This morning, when I loaded up Animal Crossing for the first time in a month or so, I found myself nose to nose with the infamously angry Mr. Resetti.
Resetti, a subterranean animal who gets off on yelling at people who reset their video games without saving, was there to yell at me for just that. I'm guilty, it's true. I neglected my town. I deserved to be scolded by an irate mole.
But it's the type of thing that makes you wonder... why the hell doesn't Animal Crossing have some sort of auto-save system? Why not ensure that our progress is stored every time we turn off the system or quit the game? Wouldn't that make more sense than, uh, reminders from an angry animal?
Resetti squabbles aside, this is not a new conversation. For as long as there have been video games, there have been people arguing about how our progress should be saved. Should the game automatically track and record everything we do? Should we be able to save anywhere? Only at inns? Should there be predetermined save points? Quick-saves?
The debate is particularly relevant in the world of JRPGs, where it has become tradition for level designers to place save points just before boss fights, just in case you die. The logic: boss fights are more difficult than the rest of the dungeon, and it would be frustrating for players to have to struggle all the way back through chunks of game that they've already played.
Some JRPGs also let you save wherever, and one, the wonderful Mario & Luigi: Dream Team, might be the first game in history that allows you to save anywhere, yet also has save points for some reason.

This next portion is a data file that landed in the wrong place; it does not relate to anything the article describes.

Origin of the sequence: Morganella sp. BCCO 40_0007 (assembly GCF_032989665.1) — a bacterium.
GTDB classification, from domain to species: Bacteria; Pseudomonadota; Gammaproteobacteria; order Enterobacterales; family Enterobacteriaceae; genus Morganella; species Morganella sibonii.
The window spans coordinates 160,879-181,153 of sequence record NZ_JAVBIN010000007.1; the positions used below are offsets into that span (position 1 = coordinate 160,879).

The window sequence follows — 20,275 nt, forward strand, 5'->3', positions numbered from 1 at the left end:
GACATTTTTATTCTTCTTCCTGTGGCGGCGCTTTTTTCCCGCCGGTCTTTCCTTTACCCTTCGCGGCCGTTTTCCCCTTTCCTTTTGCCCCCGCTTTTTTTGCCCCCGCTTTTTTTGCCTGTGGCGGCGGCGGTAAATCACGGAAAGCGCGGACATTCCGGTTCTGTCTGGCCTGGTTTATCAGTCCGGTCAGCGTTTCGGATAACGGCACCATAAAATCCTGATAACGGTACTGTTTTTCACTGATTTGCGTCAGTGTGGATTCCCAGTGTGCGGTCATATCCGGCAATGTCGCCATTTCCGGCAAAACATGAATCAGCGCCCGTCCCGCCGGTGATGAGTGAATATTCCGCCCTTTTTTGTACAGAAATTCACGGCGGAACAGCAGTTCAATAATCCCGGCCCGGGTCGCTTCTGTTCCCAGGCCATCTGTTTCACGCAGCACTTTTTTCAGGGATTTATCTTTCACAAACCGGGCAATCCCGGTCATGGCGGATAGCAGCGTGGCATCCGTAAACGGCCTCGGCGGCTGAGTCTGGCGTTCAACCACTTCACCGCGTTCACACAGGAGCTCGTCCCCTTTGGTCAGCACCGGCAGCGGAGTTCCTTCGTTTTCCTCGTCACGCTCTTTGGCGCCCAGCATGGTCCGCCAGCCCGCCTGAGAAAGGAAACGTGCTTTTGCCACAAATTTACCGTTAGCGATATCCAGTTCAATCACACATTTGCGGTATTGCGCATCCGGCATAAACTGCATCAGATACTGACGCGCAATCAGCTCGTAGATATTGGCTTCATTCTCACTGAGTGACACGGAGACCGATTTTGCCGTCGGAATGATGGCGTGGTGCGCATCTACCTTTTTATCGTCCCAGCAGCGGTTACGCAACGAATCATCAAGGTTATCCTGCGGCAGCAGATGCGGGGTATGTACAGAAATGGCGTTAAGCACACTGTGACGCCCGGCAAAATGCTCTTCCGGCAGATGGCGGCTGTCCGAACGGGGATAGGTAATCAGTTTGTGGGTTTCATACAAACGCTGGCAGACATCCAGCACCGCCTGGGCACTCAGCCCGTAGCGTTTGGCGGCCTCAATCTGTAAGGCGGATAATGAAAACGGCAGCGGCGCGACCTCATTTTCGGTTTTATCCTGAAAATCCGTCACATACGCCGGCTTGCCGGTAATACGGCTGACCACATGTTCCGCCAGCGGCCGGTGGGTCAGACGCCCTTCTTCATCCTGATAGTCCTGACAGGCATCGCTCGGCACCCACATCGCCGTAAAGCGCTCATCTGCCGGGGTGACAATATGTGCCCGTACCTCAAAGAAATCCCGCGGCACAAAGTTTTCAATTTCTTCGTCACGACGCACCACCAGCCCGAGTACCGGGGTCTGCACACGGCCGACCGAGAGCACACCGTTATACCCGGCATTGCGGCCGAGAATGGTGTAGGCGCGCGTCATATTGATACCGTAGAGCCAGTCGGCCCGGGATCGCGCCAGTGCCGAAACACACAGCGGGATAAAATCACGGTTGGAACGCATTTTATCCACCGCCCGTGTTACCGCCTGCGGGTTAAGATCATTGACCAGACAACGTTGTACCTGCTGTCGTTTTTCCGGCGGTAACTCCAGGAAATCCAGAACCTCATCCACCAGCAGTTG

Indeed, today that whole "you've gotta go all the way back to the start of the dungeon if you die, neener neener" thing seems like a relic, an antiquated method of game design that will probably only come back in the hardcorest of hardcore dungeon crawlers, like Etrian Odyssey (and, in some ways, Dark Souls).
Yet this evokes an entirely different problem: if there's a save point just before a boss fight, and if the player can restart from that save point any time he or she loses that boss fight, what is the player's incentive to not die?
In other words, if you're playing a game like Ni no Kuni or Dragon Quest IX or Lost Odyssey, and you make a few bad decisions mid-boss battle, there's zero reason not to hit reset and start over. (Please don't tell Mr. Resetti I said that.)
Therein we have the dilemma. On one hand, bosses sure feel more threatening when you'll lose two hours of progress if they kill you—anyone who has played through the last dungeon of Final Fantasy III will surely agree. On the other hand, there's a reason I've never beaten the last dungeon of Final Fantasy III.
I'm torn. Really. Life is too short for any of us to spend precious time replaying sections of video games because we got killed by a boss, yet there's something really special about that feeling of simultaneous relief and satisfaction when we get past a tough fight that would otherwise set us back an hour. It's like skydiving—or at least what I imagine skydiving would be like if I ever had the stones to go skydiving.
Maybe there's no ideal solution to this save dilemma. Maybe there doesn't need to be. As long as Resetti is around to make us feel bad if we cheat.